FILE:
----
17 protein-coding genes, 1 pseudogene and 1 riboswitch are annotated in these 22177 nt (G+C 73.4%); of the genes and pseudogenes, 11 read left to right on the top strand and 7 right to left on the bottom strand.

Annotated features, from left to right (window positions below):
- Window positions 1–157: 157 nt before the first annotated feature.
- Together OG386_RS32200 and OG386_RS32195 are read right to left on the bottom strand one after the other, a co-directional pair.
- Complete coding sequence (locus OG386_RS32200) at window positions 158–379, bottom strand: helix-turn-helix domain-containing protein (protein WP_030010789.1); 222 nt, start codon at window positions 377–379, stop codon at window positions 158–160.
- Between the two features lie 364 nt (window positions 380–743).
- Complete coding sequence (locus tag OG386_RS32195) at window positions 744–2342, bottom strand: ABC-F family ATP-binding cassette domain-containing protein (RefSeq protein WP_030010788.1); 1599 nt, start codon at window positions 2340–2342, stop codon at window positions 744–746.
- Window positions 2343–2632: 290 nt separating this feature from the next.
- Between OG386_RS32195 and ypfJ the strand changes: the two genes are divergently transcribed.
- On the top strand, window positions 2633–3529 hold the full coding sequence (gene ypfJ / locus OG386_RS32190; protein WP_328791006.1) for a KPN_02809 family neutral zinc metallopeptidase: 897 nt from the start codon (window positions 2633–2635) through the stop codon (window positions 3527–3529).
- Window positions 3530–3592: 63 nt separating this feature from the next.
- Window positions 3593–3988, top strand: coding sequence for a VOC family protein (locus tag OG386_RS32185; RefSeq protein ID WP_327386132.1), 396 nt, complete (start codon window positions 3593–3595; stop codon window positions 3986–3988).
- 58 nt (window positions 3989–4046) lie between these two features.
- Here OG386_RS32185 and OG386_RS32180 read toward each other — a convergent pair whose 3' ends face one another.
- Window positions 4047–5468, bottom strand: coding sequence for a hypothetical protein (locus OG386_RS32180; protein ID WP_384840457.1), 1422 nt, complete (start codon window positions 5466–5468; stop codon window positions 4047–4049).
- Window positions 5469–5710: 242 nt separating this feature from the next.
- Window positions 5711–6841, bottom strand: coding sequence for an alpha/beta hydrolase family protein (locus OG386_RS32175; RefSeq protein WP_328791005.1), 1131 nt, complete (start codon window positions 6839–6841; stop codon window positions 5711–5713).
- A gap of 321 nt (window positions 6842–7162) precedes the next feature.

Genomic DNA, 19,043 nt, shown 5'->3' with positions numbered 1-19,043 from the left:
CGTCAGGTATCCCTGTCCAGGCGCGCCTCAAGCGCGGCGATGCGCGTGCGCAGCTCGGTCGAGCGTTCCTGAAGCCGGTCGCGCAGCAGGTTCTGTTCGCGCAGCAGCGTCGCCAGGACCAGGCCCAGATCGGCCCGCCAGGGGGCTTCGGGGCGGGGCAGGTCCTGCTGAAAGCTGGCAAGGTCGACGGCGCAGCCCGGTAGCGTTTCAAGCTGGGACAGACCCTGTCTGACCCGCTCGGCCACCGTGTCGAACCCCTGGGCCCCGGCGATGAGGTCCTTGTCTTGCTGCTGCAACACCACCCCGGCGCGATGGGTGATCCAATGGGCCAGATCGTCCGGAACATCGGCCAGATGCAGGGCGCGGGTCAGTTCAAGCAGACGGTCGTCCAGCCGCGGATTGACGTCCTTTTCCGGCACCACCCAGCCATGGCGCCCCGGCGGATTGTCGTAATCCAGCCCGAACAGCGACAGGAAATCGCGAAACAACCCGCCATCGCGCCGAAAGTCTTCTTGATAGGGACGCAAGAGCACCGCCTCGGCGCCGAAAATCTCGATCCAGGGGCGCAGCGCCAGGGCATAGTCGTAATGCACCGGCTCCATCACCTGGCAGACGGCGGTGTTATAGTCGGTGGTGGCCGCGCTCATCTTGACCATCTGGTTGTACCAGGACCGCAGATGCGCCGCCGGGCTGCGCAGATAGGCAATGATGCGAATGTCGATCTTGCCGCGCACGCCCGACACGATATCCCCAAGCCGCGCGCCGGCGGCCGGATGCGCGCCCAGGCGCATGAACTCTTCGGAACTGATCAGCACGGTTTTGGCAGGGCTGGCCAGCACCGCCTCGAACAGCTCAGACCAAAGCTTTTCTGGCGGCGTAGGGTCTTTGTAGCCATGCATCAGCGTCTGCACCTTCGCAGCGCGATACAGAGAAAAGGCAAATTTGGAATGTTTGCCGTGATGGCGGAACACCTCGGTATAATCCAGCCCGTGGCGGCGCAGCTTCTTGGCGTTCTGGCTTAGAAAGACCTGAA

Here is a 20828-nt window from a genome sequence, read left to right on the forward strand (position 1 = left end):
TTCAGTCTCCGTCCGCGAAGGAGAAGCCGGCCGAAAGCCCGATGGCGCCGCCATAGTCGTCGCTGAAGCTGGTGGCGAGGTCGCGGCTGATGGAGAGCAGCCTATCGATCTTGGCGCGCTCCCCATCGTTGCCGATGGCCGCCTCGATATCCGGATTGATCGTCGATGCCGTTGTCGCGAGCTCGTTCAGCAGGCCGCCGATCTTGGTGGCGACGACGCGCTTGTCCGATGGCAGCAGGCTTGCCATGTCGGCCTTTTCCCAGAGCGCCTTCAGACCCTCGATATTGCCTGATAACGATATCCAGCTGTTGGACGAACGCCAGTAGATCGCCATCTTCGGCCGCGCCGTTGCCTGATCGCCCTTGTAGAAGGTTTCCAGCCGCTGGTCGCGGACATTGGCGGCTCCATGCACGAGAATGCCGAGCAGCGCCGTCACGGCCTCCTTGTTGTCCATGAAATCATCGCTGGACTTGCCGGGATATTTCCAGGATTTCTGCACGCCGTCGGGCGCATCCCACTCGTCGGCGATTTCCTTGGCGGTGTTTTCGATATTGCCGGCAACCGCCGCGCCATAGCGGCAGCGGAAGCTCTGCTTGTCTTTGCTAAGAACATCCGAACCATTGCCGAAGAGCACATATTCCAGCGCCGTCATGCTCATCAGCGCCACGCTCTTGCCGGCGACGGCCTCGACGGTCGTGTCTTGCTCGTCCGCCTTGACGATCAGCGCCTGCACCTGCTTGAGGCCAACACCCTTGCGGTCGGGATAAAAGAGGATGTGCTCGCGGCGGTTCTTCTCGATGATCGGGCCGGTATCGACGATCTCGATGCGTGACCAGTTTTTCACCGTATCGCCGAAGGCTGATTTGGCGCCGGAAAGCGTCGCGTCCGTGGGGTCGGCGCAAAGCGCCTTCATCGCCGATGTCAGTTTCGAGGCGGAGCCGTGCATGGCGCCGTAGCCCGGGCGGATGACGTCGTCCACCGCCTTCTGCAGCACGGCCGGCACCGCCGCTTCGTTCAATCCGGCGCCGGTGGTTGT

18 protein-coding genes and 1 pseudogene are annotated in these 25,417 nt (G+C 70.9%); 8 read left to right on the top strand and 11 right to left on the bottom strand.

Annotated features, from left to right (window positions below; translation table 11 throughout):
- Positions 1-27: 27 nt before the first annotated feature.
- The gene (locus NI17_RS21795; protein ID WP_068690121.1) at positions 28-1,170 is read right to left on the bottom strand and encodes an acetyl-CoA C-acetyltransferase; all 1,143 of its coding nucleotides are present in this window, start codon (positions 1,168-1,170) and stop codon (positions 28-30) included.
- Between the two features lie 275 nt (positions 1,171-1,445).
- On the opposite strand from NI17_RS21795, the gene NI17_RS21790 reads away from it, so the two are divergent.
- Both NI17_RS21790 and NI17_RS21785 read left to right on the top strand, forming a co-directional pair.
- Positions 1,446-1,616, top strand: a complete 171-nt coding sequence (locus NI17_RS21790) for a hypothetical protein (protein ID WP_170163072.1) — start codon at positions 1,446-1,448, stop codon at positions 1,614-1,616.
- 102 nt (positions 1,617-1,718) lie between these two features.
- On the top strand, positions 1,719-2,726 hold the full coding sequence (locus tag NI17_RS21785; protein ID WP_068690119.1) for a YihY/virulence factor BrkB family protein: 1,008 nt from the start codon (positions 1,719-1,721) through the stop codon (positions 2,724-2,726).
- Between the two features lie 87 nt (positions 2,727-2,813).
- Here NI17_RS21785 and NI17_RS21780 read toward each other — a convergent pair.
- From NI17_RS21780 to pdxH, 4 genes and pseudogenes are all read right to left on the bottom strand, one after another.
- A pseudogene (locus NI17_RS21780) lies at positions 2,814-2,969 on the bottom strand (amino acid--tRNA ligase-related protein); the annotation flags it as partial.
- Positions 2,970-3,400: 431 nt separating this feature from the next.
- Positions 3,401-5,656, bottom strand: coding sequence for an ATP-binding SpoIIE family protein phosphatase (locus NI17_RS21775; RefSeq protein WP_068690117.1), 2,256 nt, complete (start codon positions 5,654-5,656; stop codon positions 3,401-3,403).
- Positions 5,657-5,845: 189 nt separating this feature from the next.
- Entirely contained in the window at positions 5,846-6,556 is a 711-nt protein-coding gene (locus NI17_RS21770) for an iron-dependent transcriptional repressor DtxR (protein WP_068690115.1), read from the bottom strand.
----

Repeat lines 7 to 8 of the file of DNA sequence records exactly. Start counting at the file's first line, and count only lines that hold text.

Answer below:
- Complete coding sequence (locus tag OG386_RS32195) at window positions 744–2342, bottom strand: ABC-F family ATP-binding cassette domain-containing protein (RefSeq protein WP_030010788.1); 1599 nt, start codon at window positions 2340–2342, stop codon at window positions 744–746.
- Window positions 2343–2632: 290 nt separating this feature from the next.